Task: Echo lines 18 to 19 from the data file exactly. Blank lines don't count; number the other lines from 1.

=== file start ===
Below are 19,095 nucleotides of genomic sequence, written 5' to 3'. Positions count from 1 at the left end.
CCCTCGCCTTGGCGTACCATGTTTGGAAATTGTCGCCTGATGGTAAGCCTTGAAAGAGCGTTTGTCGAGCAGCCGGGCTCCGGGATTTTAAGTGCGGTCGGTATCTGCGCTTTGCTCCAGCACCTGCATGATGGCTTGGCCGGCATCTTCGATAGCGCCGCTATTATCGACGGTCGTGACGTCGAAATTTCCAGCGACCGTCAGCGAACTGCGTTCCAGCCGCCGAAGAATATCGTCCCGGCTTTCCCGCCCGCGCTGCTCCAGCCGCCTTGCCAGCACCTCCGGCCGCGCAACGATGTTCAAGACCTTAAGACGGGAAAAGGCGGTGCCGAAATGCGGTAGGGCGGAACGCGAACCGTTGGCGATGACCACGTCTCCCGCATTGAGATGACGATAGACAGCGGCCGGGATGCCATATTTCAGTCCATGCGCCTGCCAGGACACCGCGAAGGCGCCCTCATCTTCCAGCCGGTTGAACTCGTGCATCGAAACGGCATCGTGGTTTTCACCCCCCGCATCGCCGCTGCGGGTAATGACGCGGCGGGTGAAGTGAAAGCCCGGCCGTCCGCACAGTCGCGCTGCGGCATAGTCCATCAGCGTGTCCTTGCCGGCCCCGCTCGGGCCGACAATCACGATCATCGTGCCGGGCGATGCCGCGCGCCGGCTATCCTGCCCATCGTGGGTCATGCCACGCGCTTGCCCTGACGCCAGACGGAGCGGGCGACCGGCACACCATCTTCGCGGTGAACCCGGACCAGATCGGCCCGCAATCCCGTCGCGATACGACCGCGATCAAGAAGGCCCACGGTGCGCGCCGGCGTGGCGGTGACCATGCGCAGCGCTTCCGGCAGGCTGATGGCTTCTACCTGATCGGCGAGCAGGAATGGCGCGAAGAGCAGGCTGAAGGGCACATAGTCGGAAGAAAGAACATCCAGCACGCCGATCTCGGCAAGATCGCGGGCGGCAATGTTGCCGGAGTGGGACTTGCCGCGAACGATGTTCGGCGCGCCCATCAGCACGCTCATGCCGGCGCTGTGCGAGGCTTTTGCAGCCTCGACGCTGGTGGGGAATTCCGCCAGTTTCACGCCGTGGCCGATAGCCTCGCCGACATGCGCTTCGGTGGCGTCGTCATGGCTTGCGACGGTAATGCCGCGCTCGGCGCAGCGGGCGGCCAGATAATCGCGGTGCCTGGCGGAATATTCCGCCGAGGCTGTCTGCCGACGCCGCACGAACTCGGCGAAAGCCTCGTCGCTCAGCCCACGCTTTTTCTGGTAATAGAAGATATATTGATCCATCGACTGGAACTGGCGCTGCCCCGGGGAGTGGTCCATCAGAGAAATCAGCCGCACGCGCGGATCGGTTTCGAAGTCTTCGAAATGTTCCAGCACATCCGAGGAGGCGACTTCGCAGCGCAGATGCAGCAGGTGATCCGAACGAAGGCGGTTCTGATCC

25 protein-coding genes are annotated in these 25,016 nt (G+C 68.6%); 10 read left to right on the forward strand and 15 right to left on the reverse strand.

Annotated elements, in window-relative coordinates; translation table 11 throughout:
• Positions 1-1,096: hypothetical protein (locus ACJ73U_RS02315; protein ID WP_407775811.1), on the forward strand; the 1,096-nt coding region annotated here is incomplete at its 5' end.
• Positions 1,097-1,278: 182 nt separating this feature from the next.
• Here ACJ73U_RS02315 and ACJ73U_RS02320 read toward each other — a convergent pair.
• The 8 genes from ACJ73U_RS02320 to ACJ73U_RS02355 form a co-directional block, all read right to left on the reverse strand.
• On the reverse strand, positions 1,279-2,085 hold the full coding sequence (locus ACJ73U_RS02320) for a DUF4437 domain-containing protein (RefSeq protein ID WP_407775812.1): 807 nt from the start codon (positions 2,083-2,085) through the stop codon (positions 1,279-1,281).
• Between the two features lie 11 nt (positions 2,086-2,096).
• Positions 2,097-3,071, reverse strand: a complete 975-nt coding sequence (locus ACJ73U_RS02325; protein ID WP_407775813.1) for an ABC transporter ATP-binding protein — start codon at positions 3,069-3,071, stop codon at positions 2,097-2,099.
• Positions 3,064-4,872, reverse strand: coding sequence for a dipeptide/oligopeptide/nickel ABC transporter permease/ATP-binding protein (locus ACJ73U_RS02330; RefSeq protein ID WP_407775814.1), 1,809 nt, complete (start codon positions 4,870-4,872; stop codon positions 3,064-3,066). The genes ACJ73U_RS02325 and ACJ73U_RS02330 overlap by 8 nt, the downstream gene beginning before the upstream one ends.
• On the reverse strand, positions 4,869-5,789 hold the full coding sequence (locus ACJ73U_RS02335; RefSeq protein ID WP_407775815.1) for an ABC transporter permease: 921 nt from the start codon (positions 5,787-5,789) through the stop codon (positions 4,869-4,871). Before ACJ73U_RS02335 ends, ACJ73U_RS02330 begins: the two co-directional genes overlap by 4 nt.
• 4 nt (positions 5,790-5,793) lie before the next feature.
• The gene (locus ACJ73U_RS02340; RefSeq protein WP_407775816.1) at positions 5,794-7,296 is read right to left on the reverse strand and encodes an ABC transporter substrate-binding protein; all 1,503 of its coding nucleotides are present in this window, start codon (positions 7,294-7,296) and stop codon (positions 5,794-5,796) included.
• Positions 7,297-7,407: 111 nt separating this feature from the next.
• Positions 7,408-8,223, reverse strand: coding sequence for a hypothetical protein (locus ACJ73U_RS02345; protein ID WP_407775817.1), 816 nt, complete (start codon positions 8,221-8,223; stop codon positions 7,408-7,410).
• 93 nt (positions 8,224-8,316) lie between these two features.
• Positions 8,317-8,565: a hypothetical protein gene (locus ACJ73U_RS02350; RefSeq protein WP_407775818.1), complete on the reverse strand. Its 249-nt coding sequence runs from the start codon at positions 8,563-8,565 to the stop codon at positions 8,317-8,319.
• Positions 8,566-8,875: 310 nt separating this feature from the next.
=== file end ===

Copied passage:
• 93 nt (positions 8,224-8,316) lie between these two features.
• Positions 8,317-8,565: a hypothetical protein gene (locus ACJ73U_RS02350; RefSeq protein WP_407775818.1), complete on the reverse strand. Its 249-nt coding sequence runs from the start codon at positions 8,563-8,565 to the stop codon at positions 8,317-8,319.